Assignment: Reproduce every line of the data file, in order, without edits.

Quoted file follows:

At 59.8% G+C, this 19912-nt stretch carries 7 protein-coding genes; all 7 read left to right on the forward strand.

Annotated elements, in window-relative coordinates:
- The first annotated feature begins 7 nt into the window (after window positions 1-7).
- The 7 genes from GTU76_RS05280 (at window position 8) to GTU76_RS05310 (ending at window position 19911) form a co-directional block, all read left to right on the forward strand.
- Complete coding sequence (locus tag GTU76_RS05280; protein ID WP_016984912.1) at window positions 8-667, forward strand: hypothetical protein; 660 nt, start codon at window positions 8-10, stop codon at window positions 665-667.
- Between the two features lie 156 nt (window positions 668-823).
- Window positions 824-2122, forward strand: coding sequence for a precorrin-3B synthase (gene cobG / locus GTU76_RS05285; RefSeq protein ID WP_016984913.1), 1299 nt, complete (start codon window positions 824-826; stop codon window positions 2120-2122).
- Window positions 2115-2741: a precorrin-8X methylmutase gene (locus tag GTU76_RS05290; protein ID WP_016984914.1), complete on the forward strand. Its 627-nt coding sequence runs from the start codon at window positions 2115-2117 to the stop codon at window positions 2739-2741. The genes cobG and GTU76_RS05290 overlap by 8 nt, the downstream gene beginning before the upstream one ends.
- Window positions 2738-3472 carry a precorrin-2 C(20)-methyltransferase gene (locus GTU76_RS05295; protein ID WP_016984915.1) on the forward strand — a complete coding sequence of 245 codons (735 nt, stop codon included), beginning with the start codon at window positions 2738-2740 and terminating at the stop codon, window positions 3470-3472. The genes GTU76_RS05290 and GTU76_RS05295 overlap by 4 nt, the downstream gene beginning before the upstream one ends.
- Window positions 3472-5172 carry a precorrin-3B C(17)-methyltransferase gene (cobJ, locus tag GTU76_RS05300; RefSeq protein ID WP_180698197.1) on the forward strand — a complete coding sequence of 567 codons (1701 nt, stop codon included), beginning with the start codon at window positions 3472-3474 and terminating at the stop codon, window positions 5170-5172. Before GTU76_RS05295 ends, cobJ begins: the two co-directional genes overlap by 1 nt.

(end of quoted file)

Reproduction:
At 59.8% G+C, this 19912-nt stretch carries 7 protein-coding genes; all 7 read left to right on the forward strand.

Annotated elements, in window-relative coordinates:
- The first annotated feature begins 7 nt into the window (after window positions 1-7).
- The 7 genes from GTU76_RS05280 (at window position 8) to GTU76_RS05310 (ending at window position 19911) form a co-directional block, all read left to right on the forward strand.
- Complete coding sequence (locus tag GTU76_RS05280; protein ID WP_016984912.1) at window positions 8-667, forward strand: hypothetical protein; 660 nt, start codon at window positions 8-10, stop codon at window positions 665-667.
- Between the two features lie 156 nt (window positions 668-823).
- Window positions 824-2122, forward strand: coding sequence for a precorrin-3B synthase (gene cobG / locus GTU76_RS05285; RefSeq protein ID WP_016984913.1), 1299 nt, complete (start codon window positions 824-826; stop codon window positions 2120-2122).
- Window positions 2115-2741: a precorrin-8X methylmutase gene (locus tag GTU76_RS05290; protein ID WP_016984914.1), complete on the forward strand. Its 627-nt coding sequence runs from the start codon at window positions 2115-2117 to the stop codon at window positions 2739-2741. The genes cobG and GTU76_RS05290 overlap by 8 nt, the downstream gene beginning before the upstream one ends.
- Window positions 2738-3472 carry a precorrin-2 C(20)-methyltransferase gene (locus GTU76_RS05295; protein ID WP_016984915.1) on the forward strand — a complete coding sequence of 245 codons (735 nt, stop codon included), beginning with the start codon at window positions 2738-2740 and terminating at the stop codon, window positions 3470-3472. The genes GTU76_RS05290 and GTU76_RS05295 overlap by 4 nt, the downstream gene beginning before the upstream one ends.
- Window positions 3472-5172 carry a precorrin-3B C(17)-methyltransferase gene (cobJ, locus tag GTU76_RS05300; RefSeq protein ID WP_180698197.1) on the forward strand — a complete coding sequence of 567 codons (1701 nt, stop codon included), beginning with the start codon at window positions 3472-3474 and terminating at the stop codon, window positions 5170-5172. Before GTU76_RS05295 ends, cobJ begins: the two co-directional genes overlap by 1 nt.